Activists are using advertisements to tell the Russians the real news about Ukraine

Activists are using advertisements to tell the Russians the real news about Ukraine

Many ads are triggered by a “news and media website” Ukrainian warwhile others are run by a “social media agency” Safe Ukraine. They include emotional videos captured Russian soldiers who call their parents home in tears to discover the reality of war, with a text urging Russians to speak out against the war. The project is led by Bohdana, a 33-year-old from the city of Lutsk in northwestern Ukraine who refused to share her last name.

Another mass campaign is organized by the Ukrainian department of the Internet Advertising Bureau (IAB). “We are trying to give more information about the real situation, because in Russia there is a very strict control of information and there are no independent media,” said Anastasia Bajdachenko, executive director of the IAB of Ukraine.

In the first week of the war, the Ukrainian advertising industry’s campaign largely operated on Google’s advertising network — although it recently hit the buffer with a request from Roskomnadzor, Russia’s state media regulator, to stop spreading what Russia considered “misinformation” about its activities in Russia. March 4 Google has accepted this request, temporarily suspends the possibility of booking ads in Russia. “The situation is developing rapidly,” the company said in a statement.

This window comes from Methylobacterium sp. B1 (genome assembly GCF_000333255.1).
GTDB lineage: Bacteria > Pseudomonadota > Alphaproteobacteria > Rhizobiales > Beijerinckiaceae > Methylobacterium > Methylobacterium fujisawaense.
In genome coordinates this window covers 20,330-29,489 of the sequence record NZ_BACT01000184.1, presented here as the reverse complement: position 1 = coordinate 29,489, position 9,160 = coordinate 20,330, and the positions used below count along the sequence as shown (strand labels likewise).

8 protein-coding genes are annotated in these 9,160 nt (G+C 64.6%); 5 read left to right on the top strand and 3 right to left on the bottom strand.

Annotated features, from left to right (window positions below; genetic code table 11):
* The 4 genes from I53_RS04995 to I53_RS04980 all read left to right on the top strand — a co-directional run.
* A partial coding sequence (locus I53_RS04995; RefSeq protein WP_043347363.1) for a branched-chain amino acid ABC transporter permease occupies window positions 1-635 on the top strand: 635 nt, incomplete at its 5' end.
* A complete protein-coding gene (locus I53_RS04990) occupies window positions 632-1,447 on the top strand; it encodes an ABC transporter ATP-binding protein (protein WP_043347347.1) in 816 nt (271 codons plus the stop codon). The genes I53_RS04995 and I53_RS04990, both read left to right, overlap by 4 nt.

The action canceled some of the plans of the group supported by the IAB. However, Baydachenko argues that Roskomnadzor’s decision to deal with the ads is a sign of the effectiveness of the IAB campaign.

The campaign, in which each large number of different accounts spent small sums of money with Google to target demographic categories likely to include mothers of Russian soldiers, will now be switched to Yandex. “We understand that using Yandex is high risk because of its control,” she says. “So it’s a long way off, but we’re going to try to do that to build reach for our messages.”

Baydachenko says there are about four or five more Ukrainian initiatives run by self-established groups in the early days of the war. “We are all trying to reach the Russian audience with different messages,” she said.

The IAB campaign is financed by private companies, as well as donations and sponsors, who are ready to invest large sums in attempts to overcome the horrors of what is happening in Ukraine by Vladimir Putin’s army. “Owners of Ukrainian companies understand that we have a crisis here,” says Bajdachenko. “They are willing to spend $ 10,000, $ 20,000, $ 30,000 or $ 50,000 to communicate and bring information to Russia.”

In total, Baydachenko estimates, 10 million hryvnia ($ 330,000) was spent on advertising campaigns based in Ukraine in an attempt to get more honest information to Russia last week. These are all what Agnes Venema, an academician for national security and intelligence at the University of Malta, calls “the 2022 version of the underground newspaper”. “People have discovered that they can beat Putin in his game by countering misinformation in a way that allows any Russian with an Internet connection to see it,” she said.

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